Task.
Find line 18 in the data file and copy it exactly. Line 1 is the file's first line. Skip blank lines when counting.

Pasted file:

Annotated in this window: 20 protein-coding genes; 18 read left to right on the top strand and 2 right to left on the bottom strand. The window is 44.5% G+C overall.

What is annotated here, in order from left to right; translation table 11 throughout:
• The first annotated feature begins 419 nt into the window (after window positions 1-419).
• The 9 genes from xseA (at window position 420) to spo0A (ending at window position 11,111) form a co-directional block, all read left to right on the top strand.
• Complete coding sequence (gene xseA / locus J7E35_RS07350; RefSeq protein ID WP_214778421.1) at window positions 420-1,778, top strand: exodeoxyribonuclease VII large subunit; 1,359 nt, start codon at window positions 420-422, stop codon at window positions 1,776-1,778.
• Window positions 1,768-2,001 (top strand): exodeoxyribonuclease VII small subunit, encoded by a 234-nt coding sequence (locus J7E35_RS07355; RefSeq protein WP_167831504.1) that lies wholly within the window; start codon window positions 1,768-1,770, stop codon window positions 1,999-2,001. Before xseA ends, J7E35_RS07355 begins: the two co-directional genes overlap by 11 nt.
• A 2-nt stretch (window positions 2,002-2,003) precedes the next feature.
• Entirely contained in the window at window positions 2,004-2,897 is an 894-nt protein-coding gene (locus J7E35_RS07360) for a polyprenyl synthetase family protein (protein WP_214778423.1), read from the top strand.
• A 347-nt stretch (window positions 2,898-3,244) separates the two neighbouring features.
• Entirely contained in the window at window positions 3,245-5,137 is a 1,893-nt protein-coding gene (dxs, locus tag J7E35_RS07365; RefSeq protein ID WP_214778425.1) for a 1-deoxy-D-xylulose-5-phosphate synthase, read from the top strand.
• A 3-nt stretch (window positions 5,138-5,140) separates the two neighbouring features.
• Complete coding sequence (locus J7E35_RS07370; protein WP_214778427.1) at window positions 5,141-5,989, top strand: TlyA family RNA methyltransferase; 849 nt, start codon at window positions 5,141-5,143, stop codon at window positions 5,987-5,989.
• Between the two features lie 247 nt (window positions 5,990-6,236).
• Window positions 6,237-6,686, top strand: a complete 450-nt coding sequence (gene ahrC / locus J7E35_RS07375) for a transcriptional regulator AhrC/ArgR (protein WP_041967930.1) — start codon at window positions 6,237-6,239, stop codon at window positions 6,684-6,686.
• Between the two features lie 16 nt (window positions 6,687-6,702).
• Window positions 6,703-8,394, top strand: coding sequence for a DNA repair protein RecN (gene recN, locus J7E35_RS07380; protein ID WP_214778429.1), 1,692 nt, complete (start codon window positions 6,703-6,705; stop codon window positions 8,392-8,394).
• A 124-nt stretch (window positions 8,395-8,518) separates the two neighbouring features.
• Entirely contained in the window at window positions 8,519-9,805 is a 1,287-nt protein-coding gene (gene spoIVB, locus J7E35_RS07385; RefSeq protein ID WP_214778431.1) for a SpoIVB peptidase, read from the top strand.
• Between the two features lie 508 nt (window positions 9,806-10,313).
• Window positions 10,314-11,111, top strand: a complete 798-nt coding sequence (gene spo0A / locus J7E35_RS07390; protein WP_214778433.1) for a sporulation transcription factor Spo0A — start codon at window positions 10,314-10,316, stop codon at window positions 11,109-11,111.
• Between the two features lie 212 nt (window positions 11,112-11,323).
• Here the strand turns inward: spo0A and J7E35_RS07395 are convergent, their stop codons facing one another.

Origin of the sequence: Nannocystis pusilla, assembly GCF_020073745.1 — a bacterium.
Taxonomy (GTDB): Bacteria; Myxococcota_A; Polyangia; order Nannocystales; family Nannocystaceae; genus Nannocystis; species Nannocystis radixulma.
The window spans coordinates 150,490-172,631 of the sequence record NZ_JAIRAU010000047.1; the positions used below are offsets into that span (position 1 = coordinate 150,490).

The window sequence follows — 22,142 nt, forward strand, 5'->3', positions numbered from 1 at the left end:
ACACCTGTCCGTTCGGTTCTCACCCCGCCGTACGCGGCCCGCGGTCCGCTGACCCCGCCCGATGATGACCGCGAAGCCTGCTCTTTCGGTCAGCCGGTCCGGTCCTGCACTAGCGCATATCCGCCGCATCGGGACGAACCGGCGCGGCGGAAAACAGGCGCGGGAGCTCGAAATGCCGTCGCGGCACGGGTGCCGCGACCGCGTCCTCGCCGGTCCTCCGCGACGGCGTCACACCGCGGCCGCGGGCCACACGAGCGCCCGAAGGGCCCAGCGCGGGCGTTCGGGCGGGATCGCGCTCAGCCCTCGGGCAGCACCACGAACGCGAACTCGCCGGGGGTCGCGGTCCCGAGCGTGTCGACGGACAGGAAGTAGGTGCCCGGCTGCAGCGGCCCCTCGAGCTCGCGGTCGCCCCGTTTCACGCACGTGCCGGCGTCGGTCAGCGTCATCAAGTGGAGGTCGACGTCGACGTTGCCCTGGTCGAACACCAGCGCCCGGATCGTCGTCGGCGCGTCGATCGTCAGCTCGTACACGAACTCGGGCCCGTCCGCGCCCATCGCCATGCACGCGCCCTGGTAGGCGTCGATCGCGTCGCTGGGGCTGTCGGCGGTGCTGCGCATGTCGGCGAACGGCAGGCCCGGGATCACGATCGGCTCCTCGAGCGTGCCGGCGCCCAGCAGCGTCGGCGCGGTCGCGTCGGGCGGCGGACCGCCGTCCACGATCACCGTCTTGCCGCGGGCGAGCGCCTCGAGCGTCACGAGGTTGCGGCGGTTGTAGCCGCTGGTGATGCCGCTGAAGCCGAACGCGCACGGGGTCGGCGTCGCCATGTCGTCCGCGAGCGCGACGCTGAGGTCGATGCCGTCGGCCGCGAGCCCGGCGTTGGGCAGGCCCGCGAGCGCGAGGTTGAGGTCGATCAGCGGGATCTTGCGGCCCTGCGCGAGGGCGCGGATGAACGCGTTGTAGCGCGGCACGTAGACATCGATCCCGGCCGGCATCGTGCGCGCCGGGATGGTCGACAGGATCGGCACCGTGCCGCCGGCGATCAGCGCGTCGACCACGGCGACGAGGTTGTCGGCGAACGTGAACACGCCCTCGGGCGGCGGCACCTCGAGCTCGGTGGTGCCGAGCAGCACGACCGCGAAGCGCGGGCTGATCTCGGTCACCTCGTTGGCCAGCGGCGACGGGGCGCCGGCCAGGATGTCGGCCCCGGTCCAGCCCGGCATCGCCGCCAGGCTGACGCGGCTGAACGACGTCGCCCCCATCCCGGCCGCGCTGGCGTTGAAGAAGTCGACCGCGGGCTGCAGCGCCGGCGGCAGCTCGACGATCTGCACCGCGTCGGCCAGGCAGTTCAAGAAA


• Entirely contained in the window at window positions 8,519-9,805 is a 1,287-nt protein-coding gene (gene spoIVB, locus J7E35_RS07385; RefSeq protein ID WP_214778431.1) for a SpoIVB peptidase, read from the top strand.